In my post of 16 September, I referred to the continual exaggeration over the benefits of Free Trade Agreements.
There has been quite a pattern of this type of exaggeration with slogans rather than facts. One example of slogans and one-liners has been the Abbott government’s claim that it ‘Stopped the Boats’. This is just not true, but the media keeps repeating the myth and the slogan. I will be writing further about that early next week.
The most recent example of exaggerations and slogans has been in respect of the China Free Trade Agreement and Free Trade Agreements generally. An article today by Mark McGovern in The Conversation outlines how ‘Free Trade Agreements fail to boost Australian Agriculture and Food Manufacturing’. He says
Many claims are made that Free Trade Agreements (FTAs) with select trading partners will benefit Australian agriculture. OECD statistics say otherwise. The balance of trade positions of Australian agriculture and food manufacturing have deteriorated since FTAs with New Zealand, the United States and Thailand have come into play. … Clearly, these three FTAs have failed to deliver. There has been no improvement evidence in the agriculture and food trade position under any of the three agreements. Rather, deterioration has been evident in each case.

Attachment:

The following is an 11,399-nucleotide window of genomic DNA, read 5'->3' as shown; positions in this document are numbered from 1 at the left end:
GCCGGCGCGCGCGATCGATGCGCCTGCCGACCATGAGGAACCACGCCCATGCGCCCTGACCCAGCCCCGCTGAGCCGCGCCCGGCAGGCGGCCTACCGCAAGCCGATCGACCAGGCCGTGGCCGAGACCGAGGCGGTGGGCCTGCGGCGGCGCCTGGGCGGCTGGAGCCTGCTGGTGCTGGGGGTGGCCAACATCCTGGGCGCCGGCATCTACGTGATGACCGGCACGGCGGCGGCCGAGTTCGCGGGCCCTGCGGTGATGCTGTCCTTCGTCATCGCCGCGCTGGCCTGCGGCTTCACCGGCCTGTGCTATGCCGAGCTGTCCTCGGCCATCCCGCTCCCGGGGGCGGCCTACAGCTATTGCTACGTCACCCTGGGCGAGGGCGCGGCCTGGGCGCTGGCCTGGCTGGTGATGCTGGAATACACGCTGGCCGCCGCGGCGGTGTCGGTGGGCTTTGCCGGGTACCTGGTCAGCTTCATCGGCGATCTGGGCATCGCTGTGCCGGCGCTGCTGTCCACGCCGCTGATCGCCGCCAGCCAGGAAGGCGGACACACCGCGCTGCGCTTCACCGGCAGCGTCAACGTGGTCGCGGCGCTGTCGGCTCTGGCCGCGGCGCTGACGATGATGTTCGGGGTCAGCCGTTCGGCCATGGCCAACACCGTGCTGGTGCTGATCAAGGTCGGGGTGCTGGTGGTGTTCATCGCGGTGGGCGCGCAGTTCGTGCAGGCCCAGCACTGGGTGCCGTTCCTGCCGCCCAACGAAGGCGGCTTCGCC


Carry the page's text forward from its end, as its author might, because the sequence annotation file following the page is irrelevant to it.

How might things change with three new North Asian trade regulation and investment agreements (Japan, Korea and China), and perhaps a Trans-Pacific Partnership? History suggests no necessary gains and trending losses on merchandise trade for both food manufacturing and agricultural industries. It seems we should be more closely monitoring the realities of trade, not fixating on rhetoric and so far empty promises.
Unfortunately the rhetoric, slogans and exaggerations continue with discussion on the Free Trade Agreement with China. That agreement will be marginally useful but its benefits are likely to be grossly exaggerated.
See link to article by Mark McGovern, Senior Lecturer, QUT Business School, Economics and Finance at Queensland University of Technology.